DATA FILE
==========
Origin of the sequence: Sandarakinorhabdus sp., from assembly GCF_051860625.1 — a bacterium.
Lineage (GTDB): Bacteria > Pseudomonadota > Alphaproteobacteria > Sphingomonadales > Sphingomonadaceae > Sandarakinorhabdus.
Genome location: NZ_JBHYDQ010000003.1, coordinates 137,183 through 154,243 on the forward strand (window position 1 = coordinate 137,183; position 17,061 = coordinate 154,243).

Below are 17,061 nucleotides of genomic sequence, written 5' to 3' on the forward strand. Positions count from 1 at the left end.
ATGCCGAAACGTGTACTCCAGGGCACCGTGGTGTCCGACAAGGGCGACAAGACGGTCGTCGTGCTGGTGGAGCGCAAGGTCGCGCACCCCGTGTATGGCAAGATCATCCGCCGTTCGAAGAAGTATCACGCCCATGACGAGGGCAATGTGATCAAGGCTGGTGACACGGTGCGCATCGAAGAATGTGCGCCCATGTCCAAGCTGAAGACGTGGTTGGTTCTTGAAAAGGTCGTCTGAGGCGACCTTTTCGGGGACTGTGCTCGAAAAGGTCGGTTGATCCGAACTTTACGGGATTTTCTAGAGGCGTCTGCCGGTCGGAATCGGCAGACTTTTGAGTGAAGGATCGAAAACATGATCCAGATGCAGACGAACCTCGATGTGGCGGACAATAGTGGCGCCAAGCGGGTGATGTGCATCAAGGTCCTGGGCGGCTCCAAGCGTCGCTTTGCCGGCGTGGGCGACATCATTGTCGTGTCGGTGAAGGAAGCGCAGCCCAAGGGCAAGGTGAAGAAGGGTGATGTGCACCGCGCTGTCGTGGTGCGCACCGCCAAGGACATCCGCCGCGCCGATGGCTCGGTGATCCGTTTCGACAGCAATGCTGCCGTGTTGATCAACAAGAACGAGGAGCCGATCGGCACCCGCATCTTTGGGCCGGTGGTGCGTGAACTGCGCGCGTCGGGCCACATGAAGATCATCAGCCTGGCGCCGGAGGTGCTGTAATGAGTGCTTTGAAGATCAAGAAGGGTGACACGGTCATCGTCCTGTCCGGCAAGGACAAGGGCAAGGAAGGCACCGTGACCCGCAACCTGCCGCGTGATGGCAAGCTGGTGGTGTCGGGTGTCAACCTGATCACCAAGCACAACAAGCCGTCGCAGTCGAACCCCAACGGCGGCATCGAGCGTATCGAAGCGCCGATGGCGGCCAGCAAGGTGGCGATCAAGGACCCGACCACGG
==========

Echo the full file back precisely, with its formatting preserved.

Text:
Origin of the sequence: Sandarakinorhabdus sp., from assembly GCF_051860625.1 — a bacterium.
Lineage (GTDB): Bacteria > Pseudomonadota > Alphaproteobacteria > Sphingomonadales > Sphingomonadaceae > Sandarakinorhabdus.
Genome location: NZ_JBHYDQ010000003.1, coordinates 137,183 through 154,243 on the forward strand (window position 1 = coordinate 137,183; position 17,061 = coordinate 154,243).

Below are 17,061 nucleotides of genomic sequence, written 5' to 3' on the forward strand. Positions count from 1 at the left end.
ATGCCGAAACGTGTACTCCAGGGCACCGTGGTGTCCGACAAGGGCGACAAGACGGTCGTCGTGCTGGTGGAGCGCAAGGTCGCGCACCCCGTGTATGGCAAGATCATCCGCCGTTCGAAGAAGTATCACGCCCATGACGAGGGCAATGTGATCAAGGCTGGTGACACGGTGCGCATCGAAGAATGTGCGCCCATGTCCAAGCTGAAGACGTGGTTGGTTCTTGAAAAGGTCGTCTGAGGCGACCTTTTCGGGGACTGTGCTCGAAAAGGTCGGTTGATCCGAACTTTACGGGATTTTCTAGAGGCGTCTGCCGGTCGGAATCGGCAGACTTTTGAGTGAAGGATCGAAAACATGATCCAGATGCAGACGAACCTCGATGTGGCGGACAATAGTGGCGCCAAGCGGGTGATGTGCATCAAGGTCCTGGGCGGCTCCAAGCGTCGCTTTGCCGGCGTGGGCGACATCATTGTCGTGTCGGTGAAGGAAGCGCAGCCCAAGGGCAAGGTGAAGAAGGGTGATGTGCACCGCGCTGTCGTGGTGCGCACCGCCAAGGACATCCGCCGCGCCGATGGCTCGGTGATCCGTTTCGACAGCAATGCTGCCGTGTTGATCAACAAGAACGAGGAGCCGATCGGCACCCGCATCTTTGGGCCGGTGGTGCGTGAACTGCGCGCGTCGGGCCACATGAAGATCATCAGCCTGGCGCCGGAGGTGCTGTAATGAGTGCTTTGAAGATCAAGAAGGGTGACACGGTCATCGTCCTGTCCGGCAAGGACAAGGGCAAGGAAGGCACCGTGACCCGCAACCTGCCGCGTGATGGCAAGCTGGTGGTGTCGGGTGTCAACCTGATCACCAAGCACAACAAGCCGTCGCAGTCGAACCCCAACGGCGGCATCGAGCGTATCGAAGCGCCGATGGCGGCCAGCAAGGTGGCGATCAAGGACCCGACCACGG